Joining us is Warren Brown, Charles Carroll's lawyer. Warren, where's your client tonight? He's in jail?
WARREN BROWN, CLIENT ACCUSED OF MOLESTING THREE GIRLS: Yes, unfortunately. We had a bail review earlier today, and notwithstanding what I believe was a cogent and well-presented argument, the judge quickly denied our request that Charles be released and detained at his home.
VAN SUSTEREN: Why do you say in spite of a cogent argument? I mean, is he still on parole for murder?
BROWN: Well, yes, Greta, but a couple of things have to be understood. One, I talked to his defense attorney from that murder case, who is now a prosecutor, actually, in the Baltimore office. He indicated, as well, that it was a case of self-defense. I understand your position. It would have been…
VAN SUSTEREN: It's not my position. Either he pled guilty or a jury convicted him. I wasn't there.
BROWN: No, he pled guilty. He pled guilty. He received a 16-year sentence, when he could have gotten fifty. And it was a case where a much bigger person was assaulting him and he used a handgun. It would have been classic self-defense, save for the fact that the attacker was unarmed.
VAN SUSTEREN: I don't want to quibble over the law with you, but I mean, if he pled guilty, the judge didn't accept a guilty plea unless, indeed, he was guilty and whether he had to believe his self- defense was not a legitimate defense.
BROWN: Well, no, it was not because of the absence of a deadly weapon. But believe me, guilty pleas are accepted all the time in the courts throughout Maryland, especially Baltimore, where there is even a protestation on the part of the defendant of his culpability. So that really didn't much matter.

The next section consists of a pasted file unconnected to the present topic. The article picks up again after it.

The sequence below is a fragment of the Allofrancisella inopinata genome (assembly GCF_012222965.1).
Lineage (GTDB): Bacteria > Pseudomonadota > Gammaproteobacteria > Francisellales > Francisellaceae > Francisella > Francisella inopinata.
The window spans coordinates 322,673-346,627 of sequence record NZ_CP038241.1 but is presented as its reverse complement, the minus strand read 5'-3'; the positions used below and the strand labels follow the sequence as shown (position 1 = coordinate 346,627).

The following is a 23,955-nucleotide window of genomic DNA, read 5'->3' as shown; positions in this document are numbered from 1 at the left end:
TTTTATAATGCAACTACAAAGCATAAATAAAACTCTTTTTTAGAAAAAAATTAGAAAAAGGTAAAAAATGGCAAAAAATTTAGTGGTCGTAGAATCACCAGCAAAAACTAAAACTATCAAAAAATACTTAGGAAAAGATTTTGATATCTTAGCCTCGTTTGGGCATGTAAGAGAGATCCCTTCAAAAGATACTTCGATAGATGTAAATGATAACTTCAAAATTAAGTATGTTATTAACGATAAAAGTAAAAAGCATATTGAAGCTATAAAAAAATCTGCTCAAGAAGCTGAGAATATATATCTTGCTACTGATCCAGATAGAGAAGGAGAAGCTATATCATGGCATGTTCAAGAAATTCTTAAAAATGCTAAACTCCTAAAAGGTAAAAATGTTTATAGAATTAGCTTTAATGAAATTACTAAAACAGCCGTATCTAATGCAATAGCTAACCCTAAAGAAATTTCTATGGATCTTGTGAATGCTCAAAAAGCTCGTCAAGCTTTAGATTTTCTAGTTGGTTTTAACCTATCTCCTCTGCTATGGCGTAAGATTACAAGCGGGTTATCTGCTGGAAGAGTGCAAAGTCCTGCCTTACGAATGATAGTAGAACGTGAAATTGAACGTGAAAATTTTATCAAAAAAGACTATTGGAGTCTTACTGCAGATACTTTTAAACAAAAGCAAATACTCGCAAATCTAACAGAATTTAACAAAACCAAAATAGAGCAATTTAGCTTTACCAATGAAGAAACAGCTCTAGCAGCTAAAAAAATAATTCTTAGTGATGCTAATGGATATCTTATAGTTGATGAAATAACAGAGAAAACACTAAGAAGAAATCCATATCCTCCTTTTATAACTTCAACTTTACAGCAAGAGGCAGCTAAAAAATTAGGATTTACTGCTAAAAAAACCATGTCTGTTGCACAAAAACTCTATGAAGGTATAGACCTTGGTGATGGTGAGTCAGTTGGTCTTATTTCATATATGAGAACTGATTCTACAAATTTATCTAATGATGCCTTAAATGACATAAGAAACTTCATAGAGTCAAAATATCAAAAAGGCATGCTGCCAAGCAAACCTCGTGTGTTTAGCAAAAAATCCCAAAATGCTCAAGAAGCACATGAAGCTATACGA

VAN SUSTEREN: All right. Well, I'm going to check up with the Baltimore judges because the Constitution doesn't allow judges to accept pleas of guilty when, indeed, they are not guilty. But anyway, setting that aside...
BROWN: Well, there's an Alfred plea. It's an Alfred plea, where they maintain their innocence.
VAN SUSTEREN: Was this an Alfred plea? Was this an Alfred plea?
BROWN: This was an Alfred plea, yes, and...
VAN SUSTEREN: Was that offered to him? A specific Alfred plea was offered to him, and he accepted that?
BROWN: Yes. And believe me, no one really cares much about it. They clear dockets down here. They're not quite that interested in justice. They clear dockets here.
VAN SUSTEREN: All right. And so tonight he's in jail. When does he go to court next on these three...
BROWN: Well, you know, within the next 30 days or so will be a preliminary hearing. The case really will begin to atrophy as we go along. I mean, the scientific evidence, the physical evidence, doesn't even support the claim. He's a 28-year-old, 6-foot, 180-pound guy who supposedly rapes a 13-year-old girl. They haven't even bothered to do a rape examination of her yet, and it supposedly happens two months before she first complains about it. It really doesn't even make any sense.
And the statement that is accorded to her by the detective in the case is inconsistent with witnesses who heard her speak to the detective. So I know that it garners a lot of attention initially because of his background, but truly, as time goes on, you'll see that this thing is going to peter out.
VAN SUSTEREN: All right, Warren. When all that evidence comes out, come back and we'll talk about it. Thank you, Warren.